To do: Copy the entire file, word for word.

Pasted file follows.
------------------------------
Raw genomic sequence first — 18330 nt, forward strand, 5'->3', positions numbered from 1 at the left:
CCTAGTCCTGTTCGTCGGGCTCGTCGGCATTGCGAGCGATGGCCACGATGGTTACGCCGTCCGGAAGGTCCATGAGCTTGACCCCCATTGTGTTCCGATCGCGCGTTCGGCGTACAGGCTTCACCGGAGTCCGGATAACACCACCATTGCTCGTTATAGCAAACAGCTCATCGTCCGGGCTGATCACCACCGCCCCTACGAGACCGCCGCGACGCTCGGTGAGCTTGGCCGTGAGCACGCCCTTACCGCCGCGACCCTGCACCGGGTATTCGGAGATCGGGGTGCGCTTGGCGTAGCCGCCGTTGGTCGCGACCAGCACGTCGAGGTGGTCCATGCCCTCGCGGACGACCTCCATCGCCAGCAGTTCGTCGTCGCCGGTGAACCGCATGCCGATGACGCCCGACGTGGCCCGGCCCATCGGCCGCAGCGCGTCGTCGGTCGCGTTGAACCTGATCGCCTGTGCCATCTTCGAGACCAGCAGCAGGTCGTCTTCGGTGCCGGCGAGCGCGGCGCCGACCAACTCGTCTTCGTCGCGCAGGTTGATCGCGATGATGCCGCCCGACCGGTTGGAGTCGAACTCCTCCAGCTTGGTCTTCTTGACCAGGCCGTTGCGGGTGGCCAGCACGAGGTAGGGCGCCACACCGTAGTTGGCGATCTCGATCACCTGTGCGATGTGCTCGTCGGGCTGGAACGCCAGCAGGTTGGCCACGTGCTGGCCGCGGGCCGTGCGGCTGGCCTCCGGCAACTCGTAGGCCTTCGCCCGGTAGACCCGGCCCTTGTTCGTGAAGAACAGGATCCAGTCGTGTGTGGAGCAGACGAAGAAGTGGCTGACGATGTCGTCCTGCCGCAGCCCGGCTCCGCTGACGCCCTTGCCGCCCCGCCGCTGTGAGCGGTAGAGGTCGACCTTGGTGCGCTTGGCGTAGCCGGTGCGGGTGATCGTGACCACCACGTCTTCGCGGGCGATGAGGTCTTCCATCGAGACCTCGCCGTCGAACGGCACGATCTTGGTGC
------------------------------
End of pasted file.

Raw genomic sequence first — 18330 nt, forward strand, 5'->3', positions numbered from 1 at the left:
CCTAGTCCTGTTCGTCGGGCTCGTCGGCATTGCGAGCGATGGCCACGATGGTTACGCCGTCCGGAAGGTCCATGAGCTTGACCCCCATTGTGTTCCGATCGCGCGTTCGGCGTACAGGCTTCACCGGAGTCCGGATAACACCACCATTGCTCGTTATAGCAAACAGCTCATCGTCCGGGCTGATCACCACCGCCCCTACGAGACCGCCGCGACGCTCGGTGAGCTTGGCCGTGAGCACGCCCTTACCGCCGCGACCCTGCACCGGGTATTCGGAGATCGGGGTGCGCTTGGCGTAGCCGCCGTTGGTCGCGACCAGCACGTCGAGGTGGTCCATGCCCTCGCGGACGACCTCCATCGCCAGCAGTTCGTCGTCGCCGGTGAACCGCATGCCGATGACGCCCGACGTGGCCCGGCCCATCGGCCGCAGCGCGTCGTCGGTCGCGTTGAACCTGATCGCCTGTGCCATCTTCGAGACCAGCAGCAGGTCGTCTTCGGTGCCGGCGAGCGCGGCGCCGACCAACTCGTCTTCGTCGCGCAGGTTGATCGCGATGATGCCGCCCGACCGGTTGGAGTCGAACTCCTCCAGCTTGGTCTTCTTGACCAGGCCGTTGCGGGTGGCCAGCACGAGGTAGGGCGCCACACCGTAGTTGGCGATCTCGATCACCTGTGCGATGTGCTCGTCGGGCTGGAACGCCAGCAGGTTGGCCACGTGCTGGCCGCGGGCCGTGCGGCTGGCCTCCGGCAACTCGTAGGCCTTCGCCCGGTAGACCCGGCCCTTGTTCGTGAAGAACAGGATCCAGTCGTGTGTGGAGCAGACGAAGAAGTGGCTGACGATGTCGTCCTGCCGCAGCCCGGCTCCGCTGACGCCCTTGCCGCCCCGCCGCTGTGAGCGGTAGAGGTCGACCTTGGTGCGCTTGGCGTAGCCGGTGCGGGTGATCGTGACCACCACGTCTTCGCGGGCGATGAGGTCTTCCATCGAGACCTCGCCGTCGAACGGCACGATCTTGGTGC